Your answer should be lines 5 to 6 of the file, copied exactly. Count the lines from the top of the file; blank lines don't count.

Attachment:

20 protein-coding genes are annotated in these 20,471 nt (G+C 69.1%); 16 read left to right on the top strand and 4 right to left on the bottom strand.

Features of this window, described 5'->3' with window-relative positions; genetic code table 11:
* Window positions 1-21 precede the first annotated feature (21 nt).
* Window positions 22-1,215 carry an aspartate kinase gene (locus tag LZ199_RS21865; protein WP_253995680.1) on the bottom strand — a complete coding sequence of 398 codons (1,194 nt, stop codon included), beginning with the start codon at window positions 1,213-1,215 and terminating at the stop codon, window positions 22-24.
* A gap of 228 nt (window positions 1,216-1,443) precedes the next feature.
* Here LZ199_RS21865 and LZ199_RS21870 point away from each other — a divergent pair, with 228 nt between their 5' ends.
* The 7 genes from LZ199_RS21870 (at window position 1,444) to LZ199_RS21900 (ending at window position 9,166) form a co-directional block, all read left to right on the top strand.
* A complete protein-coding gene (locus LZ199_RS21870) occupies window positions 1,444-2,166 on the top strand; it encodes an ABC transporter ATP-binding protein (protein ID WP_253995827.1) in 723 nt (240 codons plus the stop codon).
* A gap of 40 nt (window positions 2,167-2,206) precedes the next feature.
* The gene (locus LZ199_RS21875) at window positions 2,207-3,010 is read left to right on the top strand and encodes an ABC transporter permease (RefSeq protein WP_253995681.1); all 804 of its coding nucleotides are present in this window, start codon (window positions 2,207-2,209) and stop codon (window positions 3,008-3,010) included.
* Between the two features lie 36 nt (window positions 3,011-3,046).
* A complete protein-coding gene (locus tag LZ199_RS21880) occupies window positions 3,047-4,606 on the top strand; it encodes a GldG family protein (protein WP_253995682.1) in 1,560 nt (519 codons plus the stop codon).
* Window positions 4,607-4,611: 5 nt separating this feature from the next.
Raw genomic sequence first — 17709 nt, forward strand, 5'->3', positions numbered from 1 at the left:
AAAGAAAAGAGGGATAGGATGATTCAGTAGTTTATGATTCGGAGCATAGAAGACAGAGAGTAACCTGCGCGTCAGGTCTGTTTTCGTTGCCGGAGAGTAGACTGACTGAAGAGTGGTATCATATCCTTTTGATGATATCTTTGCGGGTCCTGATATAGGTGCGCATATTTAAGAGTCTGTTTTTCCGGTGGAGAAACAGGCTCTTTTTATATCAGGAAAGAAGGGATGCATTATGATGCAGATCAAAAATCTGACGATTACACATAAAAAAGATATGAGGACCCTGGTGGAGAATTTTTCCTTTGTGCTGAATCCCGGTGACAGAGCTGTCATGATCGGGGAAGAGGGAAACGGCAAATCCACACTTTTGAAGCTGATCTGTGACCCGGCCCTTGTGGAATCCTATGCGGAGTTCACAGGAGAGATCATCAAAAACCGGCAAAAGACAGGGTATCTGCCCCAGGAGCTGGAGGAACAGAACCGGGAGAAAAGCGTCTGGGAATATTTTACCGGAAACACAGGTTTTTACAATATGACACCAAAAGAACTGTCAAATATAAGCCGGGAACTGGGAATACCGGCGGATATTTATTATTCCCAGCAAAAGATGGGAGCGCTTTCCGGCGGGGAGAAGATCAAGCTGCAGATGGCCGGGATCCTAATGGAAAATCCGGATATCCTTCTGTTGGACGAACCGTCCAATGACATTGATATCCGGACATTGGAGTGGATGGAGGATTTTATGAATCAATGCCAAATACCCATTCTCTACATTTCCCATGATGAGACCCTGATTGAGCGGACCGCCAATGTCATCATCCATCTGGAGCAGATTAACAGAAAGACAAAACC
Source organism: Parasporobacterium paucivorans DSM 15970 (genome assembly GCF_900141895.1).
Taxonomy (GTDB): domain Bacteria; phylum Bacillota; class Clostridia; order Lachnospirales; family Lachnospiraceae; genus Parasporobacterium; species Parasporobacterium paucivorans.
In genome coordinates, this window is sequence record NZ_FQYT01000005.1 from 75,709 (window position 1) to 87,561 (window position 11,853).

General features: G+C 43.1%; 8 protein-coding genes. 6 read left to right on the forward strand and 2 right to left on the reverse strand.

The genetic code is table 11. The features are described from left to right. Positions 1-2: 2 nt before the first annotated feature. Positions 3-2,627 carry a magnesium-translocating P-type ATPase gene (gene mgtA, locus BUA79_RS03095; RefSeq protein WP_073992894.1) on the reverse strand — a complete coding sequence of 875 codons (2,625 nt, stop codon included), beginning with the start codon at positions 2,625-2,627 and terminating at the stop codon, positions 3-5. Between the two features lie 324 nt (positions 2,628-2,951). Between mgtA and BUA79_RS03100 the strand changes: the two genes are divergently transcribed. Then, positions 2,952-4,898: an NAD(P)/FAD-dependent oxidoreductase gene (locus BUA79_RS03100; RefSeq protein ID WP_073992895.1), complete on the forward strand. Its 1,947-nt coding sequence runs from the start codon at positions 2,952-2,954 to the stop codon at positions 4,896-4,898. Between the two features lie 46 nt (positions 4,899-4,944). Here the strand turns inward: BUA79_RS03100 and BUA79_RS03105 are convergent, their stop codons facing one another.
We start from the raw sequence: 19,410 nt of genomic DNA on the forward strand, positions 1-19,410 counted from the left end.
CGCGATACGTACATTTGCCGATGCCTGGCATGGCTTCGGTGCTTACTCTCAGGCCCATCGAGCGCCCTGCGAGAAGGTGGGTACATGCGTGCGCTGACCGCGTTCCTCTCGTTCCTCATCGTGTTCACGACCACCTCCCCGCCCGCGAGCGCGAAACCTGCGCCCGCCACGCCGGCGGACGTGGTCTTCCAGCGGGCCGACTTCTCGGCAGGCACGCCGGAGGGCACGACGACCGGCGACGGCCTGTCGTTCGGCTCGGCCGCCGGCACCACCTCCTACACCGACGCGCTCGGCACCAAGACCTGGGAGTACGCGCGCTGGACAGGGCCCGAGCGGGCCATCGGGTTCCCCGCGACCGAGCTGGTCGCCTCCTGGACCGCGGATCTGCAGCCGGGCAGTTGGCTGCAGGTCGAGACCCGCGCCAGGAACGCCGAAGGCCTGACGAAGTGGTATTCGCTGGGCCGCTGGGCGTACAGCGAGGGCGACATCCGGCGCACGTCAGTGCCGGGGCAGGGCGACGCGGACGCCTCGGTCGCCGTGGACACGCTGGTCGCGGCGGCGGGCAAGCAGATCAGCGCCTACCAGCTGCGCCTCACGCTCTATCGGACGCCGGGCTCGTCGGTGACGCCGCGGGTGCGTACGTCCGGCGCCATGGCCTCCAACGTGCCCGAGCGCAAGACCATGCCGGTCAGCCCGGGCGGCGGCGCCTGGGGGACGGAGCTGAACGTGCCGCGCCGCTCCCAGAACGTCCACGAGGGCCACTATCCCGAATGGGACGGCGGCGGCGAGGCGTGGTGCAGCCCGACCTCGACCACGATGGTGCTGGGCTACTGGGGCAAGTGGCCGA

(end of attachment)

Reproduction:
* A gap of 228 nt (window positions 1,216-1,443) precedes the next feature.
* Here LZ199_RS21865 and LZ199_RS21870 point away from each other — a divergent pair, with 228 nt between their 5' ends.